New research released from the CIPD, exploring the quality of working lives in the UK, suggests employees in Wales are dissatisfied with their pay, with just 42% of workers feeling they are paid appropriately.

The figures also suggest that 36% of workers are struggling to pay their bills and meet existing commitments from time to time, with 14% of workers saying it’s a ‘constant struggle’ to keep up with paying them. However, overall job satisfaction shows that Wales is on par with the rest of the UK, with results showing that two-thirds of workers are satisfied with their job.

The results are from the CIPD’s Good Work Index 2023 report, which surveyed more than 5,000 UK workers, including 545 Welsh workers, across seven key dimensions of good work: pay and benefits, contracts, work-life balance, job design and nature of work, relationships at work, employee voice, and health and wellbeing.

Lesley Richards, head of the CIPD in Wales, said:

“Despite the upheaval of recent years, the labour market has remained remarkably resilient, but our report has highlighted a concern over dissatisfaction with pay in Wales. Based on the latest statistics, we know that Wales had the lowest average weekly earnings of all UK nations [1], reflected by the economy and cost-of-living compared to other nations and regions.

“However, during a cost-of-living crisis where research shows that inequalities in Wales are being exacerbated [2] and energy bills disproportionately affecting those in more rural communities [3], it possibly demonstrates why satisfaction on pay is low.”

Aside from pay, there is a more mixed experience of job quality in Wales, especially between private sector and public sector roles. Workers in the public sector are more dissatisfied than their private sector counterparts with pay and several non-pay related issues, which is reflected by the UK-wide results. Specifically, public sector workers are more likely to feel the negative effects of work on their mental health, and more likely to feel excessive pressure, exhaustion and too great a workload in their roles.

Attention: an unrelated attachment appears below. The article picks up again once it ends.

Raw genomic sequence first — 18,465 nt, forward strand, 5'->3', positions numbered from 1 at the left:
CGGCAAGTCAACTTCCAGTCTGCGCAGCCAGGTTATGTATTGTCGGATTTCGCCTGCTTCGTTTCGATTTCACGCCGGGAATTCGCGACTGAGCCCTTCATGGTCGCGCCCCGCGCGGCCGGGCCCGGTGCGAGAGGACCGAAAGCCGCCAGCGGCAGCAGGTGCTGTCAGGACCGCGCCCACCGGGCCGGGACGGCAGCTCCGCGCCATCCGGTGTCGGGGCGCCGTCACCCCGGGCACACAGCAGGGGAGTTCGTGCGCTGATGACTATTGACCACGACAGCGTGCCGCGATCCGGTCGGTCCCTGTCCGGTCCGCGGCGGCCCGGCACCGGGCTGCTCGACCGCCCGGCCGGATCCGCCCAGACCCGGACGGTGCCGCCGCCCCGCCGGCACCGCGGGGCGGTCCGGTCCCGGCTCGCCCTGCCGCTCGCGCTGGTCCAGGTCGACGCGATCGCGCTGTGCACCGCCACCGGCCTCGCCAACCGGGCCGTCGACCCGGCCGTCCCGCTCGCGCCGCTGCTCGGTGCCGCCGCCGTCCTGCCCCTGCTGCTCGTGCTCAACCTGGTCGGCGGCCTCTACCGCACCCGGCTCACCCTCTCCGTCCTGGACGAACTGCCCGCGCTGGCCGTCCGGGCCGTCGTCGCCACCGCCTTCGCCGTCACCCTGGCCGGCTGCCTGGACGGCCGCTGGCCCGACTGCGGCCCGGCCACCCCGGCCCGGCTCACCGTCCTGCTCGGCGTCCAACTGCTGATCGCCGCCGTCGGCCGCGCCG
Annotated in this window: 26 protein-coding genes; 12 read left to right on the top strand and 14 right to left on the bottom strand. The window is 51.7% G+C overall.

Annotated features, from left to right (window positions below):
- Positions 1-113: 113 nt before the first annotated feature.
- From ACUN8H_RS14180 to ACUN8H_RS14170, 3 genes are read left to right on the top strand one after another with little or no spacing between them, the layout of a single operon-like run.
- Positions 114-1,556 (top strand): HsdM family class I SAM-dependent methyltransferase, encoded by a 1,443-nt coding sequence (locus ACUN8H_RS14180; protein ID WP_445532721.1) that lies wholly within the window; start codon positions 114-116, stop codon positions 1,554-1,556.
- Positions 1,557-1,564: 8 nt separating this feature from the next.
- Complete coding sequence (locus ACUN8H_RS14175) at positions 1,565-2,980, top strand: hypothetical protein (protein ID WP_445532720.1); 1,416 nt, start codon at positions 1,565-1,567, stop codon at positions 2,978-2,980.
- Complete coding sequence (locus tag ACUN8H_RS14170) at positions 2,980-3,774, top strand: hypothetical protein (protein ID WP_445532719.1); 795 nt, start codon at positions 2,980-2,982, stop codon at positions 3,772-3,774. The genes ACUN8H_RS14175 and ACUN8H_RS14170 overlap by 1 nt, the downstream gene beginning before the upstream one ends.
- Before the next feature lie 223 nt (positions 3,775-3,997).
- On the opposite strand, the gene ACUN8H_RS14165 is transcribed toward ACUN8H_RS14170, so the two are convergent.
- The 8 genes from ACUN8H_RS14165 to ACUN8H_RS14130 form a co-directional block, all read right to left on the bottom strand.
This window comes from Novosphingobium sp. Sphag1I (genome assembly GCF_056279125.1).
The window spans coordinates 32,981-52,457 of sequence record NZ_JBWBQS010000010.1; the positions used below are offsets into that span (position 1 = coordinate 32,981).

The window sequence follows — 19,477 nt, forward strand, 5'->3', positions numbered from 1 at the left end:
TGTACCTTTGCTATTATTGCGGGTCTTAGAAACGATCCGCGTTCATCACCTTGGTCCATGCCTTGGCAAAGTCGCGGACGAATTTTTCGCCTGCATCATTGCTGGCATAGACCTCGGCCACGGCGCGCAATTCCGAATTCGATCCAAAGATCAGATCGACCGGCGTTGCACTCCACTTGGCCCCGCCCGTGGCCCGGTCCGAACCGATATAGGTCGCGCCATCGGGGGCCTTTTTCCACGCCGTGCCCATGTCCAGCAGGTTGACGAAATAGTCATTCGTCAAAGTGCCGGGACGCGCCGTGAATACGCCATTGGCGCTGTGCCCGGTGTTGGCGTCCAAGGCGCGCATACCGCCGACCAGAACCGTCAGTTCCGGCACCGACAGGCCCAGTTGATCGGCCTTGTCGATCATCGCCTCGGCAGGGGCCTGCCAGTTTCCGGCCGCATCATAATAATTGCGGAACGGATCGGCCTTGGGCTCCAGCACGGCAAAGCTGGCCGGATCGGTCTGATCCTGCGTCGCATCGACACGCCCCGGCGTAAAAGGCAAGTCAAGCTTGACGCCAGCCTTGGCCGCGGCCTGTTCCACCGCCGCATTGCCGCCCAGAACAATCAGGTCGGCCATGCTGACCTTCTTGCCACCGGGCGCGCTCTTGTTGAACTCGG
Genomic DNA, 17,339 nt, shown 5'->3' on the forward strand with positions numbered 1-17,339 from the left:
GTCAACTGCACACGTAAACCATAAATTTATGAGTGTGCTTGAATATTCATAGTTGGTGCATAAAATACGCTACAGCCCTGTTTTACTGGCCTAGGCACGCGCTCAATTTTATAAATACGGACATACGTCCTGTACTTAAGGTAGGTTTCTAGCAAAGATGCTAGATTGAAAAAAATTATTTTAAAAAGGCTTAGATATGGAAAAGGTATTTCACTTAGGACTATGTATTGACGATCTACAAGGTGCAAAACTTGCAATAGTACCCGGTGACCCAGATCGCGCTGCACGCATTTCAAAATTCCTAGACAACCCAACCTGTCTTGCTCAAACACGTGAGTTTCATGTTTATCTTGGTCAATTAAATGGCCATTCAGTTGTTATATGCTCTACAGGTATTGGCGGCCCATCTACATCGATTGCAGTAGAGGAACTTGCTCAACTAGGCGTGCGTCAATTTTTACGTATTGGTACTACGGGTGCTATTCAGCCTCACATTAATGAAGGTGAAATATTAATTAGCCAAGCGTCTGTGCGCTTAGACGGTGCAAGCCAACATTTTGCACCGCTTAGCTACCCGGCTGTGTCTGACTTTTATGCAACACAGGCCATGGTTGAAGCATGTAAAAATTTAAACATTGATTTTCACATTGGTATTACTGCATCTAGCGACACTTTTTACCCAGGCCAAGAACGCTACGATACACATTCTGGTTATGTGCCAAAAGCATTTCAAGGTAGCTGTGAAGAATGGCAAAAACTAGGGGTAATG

Looking across both private and public sector in Wales, employees report mixed feelings on the effect of work on their health, with only around one-third of respondents saying work affects their mental (37%) and physical health (31%) positively.

While most people have a reasonable work-life balance, significant minorities do not. More than a quarter (28%) of workers in Wales said they found it difficult to meet commitments in their personal life because of the time they spend at work, with carers in the UK struggling the most.

Lesley Richards continues:

“These findings show us that most people are, overall, satisfied with their job. And there are aspects of job quality that are clearly showing signs of positivity, notably strong working relationships, satisfaction with line managers and maintaining a healthy work-life balance through working with flexibility and autonomy. Work can and should be good for us. It’s vital that the Welsh Government and employers renew their commitment to good work as it’s fundamental to supporting individual wellbeing, fair society, productive organisations and a strong economy.”

Read the report

Notes to editors

  • This survey report is based on the sixth annual UK Working Lives survey conducted in 2023. All figures, unless otherwise stated, are from YouGov Plc. Total sample size was 5139 adults, with 545 of those from Wales. Fieldwork was undertaken between 12th December 2022 - 9th February 2023. The survey was carried out online. The figures have been weighted and are representative of all UK working adults (aged 18+). 
  • References: [1],UK%20countries%20and%20English%20regions. 

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